Another trait of gifted adults is a strong drive for self-improvement and the need to understand themselves better. This process inevitably leads individuals to those ah-ha moments when they are able to find peace with some of their gifted traits. Below is an excerpt from a letter written as a cathartic exercise by a man as he came to terms with his own multipotentiality, and the impact it has had on his life and on those around him.
Looking back on the events of my life and the zig-zagging course of interests that comprise my experience . . . I can say I am proud I didn’t let parental, peer or organizational pressure force me into doing only one thing. Knowing myself, as I do now, I would have died inside, and become very bitter about my life, had I succumb to that pressure.
Our present society seems increasingly intolerant of the renaissance mentality that accompanies multipotentiality. All I can say to that societal pressure is, “It will only be me, at the end, who will determine the worth of my life. Any regrets, or peace-of-mind, associated with my experience will be mine to judge.”
By the age of 40 I had matured enough to observe my behavior objectively. I was fortunate, in that I allowed myself the time to pursue the self-analysis. I treated it like any other area of interest that caught my attention. My entire life has been a non-stop series of hobbies. When I choose to experience something, it has never been enough to just perform the processes associated with the “thing” being experienced. Once I have figured it out, I am rarely interested in continuing the activity.
When I approach a new interest, my focus is intense. This intensity can, at times, demand the exclusion of any other normal activity . . . eating, bathing, sleeping, etc. This insatiable curiosity takes no effort on my part to generate, it is as natural as breathing. This behavior can be hard on those around me, who persist in caring about and loving me. If “understanding” were a substance, if understanding the nature of a “thing” could be condensed into a drug, then I would be correctly described as an “Understanding Addict”.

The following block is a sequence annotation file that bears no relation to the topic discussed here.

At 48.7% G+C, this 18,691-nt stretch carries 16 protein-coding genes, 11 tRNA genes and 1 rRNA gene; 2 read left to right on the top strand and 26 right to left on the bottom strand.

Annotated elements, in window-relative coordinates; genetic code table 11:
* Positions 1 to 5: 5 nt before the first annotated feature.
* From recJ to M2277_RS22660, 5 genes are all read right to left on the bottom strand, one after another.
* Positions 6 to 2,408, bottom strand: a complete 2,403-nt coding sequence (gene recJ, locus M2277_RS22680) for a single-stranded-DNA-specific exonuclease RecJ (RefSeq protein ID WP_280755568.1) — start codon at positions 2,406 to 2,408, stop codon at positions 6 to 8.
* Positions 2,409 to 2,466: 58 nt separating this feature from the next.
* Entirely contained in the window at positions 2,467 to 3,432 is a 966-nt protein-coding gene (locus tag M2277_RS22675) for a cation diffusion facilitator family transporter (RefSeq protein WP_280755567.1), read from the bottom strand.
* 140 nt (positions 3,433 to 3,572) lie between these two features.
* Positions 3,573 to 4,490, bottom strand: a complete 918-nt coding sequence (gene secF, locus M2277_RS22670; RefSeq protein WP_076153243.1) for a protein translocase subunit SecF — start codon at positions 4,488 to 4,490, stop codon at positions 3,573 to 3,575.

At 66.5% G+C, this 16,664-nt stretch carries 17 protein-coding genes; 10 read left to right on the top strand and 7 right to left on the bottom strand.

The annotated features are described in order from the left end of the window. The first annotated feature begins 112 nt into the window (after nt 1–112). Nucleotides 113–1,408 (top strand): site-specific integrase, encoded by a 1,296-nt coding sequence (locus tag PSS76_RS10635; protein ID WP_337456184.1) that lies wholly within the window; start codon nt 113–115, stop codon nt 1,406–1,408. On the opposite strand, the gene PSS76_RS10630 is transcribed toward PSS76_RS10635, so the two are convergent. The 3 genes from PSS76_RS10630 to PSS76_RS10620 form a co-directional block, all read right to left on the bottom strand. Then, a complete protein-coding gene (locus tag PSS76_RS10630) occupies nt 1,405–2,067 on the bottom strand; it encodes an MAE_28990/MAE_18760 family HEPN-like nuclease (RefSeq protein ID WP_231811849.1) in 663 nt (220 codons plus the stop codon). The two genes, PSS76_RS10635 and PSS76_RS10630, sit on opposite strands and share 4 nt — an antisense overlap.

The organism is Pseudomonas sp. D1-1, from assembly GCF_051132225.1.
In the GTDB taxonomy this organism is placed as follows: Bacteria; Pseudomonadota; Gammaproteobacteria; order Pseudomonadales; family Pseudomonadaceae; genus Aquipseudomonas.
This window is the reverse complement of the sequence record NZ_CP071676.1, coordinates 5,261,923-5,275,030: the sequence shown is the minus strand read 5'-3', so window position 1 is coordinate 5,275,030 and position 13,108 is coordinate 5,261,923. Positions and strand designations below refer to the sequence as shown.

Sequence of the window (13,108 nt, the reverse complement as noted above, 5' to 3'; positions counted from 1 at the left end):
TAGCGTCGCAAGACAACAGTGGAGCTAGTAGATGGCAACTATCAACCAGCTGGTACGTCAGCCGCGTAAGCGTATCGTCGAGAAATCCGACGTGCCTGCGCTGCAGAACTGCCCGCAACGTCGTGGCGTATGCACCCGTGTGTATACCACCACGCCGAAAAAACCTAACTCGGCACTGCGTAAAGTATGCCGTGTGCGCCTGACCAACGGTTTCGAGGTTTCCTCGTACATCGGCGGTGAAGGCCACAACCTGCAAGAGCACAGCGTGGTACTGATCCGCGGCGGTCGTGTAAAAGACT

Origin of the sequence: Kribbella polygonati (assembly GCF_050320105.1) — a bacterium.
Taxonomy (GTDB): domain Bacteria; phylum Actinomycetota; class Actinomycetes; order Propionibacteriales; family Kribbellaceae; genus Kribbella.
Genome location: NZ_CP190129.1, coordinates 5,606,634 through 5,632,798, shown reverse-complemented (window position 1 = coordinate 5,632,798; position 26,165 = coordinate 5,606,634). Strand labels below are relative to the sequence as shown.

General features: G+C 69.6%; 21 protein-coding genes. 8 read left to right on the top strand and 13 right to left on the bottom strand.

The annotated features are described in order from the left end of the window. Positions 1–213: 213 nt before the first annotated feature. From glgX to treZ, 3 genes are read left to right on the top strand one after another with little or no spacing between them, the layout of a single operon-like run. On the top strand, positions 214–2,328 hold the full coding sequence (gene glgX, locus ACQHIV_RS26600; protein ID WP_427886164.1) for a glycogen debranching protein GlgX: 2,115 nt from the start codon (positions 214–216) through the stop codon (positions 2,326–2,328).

It was not until recently I found there are labels for people like me, “Multipotentiality”, “Scanner”, “Renaissance Man”, etc. I have not run into many individuals having these traits, but it is comforting to know there are enough of us that someone has bothered to put a label on us!
No matter your age, if you see something of yourself in what I’ve described above, I implore to be strong. Don’t cave in to pressure to be “normal”. I have lived many lives in the past 59.5 years and don’t regret any of the experience associated with them.
Take the time to understand yourself and the courage to be yourself. Be proud to embrace the world with the knowledge that doing one thing for the rest of your life is not an option for you… live it all if you can, explore every last nook and cranny because it needs to be experienced and understood by you.